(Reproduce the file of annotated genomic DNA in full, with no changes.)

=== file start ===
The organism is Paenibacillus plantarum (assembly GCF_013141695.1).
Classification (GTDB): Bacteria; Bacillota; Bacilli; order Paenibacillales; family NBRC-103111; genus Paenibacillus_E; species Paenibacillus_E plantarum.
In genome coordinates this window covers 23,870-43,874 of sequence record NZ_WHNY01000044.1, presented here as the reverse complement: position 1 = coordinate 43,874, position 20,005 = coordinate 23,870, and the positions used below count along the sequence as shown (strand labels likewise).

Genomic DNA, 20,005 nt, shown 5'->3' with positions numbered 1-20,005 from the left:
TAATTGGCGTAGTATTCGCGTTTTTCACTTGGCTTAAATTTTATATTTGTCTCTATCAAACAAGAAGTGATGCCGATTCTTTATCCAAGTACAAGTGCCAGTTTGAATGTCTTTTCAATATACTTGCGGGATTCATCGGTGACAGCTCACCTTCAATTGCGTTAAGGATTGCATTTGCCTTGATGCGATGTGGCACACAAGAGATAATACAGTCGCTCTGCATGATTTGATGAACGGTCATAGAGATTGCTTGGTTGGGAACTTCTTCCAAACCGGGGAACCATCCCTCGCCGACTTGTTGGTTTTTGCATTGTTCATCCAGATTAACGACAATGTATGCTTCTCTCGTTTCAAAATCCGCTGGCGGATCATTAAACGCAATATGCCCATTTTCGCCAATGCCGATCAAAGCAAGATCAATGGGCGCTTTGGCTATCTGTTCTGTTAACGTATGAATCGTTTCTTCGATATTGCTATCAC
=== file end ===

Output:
The organism is Paenibacillus plantarum (assembly GCF_013141695.1).
Classification (GTDB): Bacteria; Bacillota; Bacilli; order Paenibacillales; family NBRC-103111; genus Paenibacillus_E; species Paenibacillus_E plantarum.
In genome coordinates this window covers 23,870-43,874 of sequence record NZ_WHNY01000044.1, presented here as the reverse complement: position 1 = coordinate 43,874, position 20,005 = coordinate 23,870, and the positions used below count along the sequence as shown (strand labels likewise).

Genomic DNA, 20,005 nt, shown 5'->3' with positions numbered 1-20,005 from the left:
TAATTGGCGTAGTATTCGCGTTTTTCACTTGGCTTAAATTTTATATTTGTCTCTATCAAACAAGAAGTGATGCCGATTCTTTATCCAAGTACAAGTGCCAGTTTGAATGTCTTTTCAATATACTTGCGGGATTCATCGGTGACAGCTCACCTTCAATTGCGTTAAGGATTGCATTTGCCTTGATGCGATGTGGCACACAAGAGATAATACAGTCGCTCTGCATGATTTGATGAACGGTCATAGAGATTGCTTGGTTGGGAACTTCTTCCAAACCGGGGAACCATCCCTCGCCGACTTGTTGGTTTTTGCATTGTTCATCCAGATTAACGACAATGTATGCTTCTCTCGTTTCAAAATCCGCTGGCGGATCATTAAACGCAATATGCCCATTTTCGCCAATGCCGATCAAAGCAAGATCAATGGGCGCTTTGGCTATCTGTTCTGTTAACGTATGAATCGTTTCTTCGATATTGCTATCAC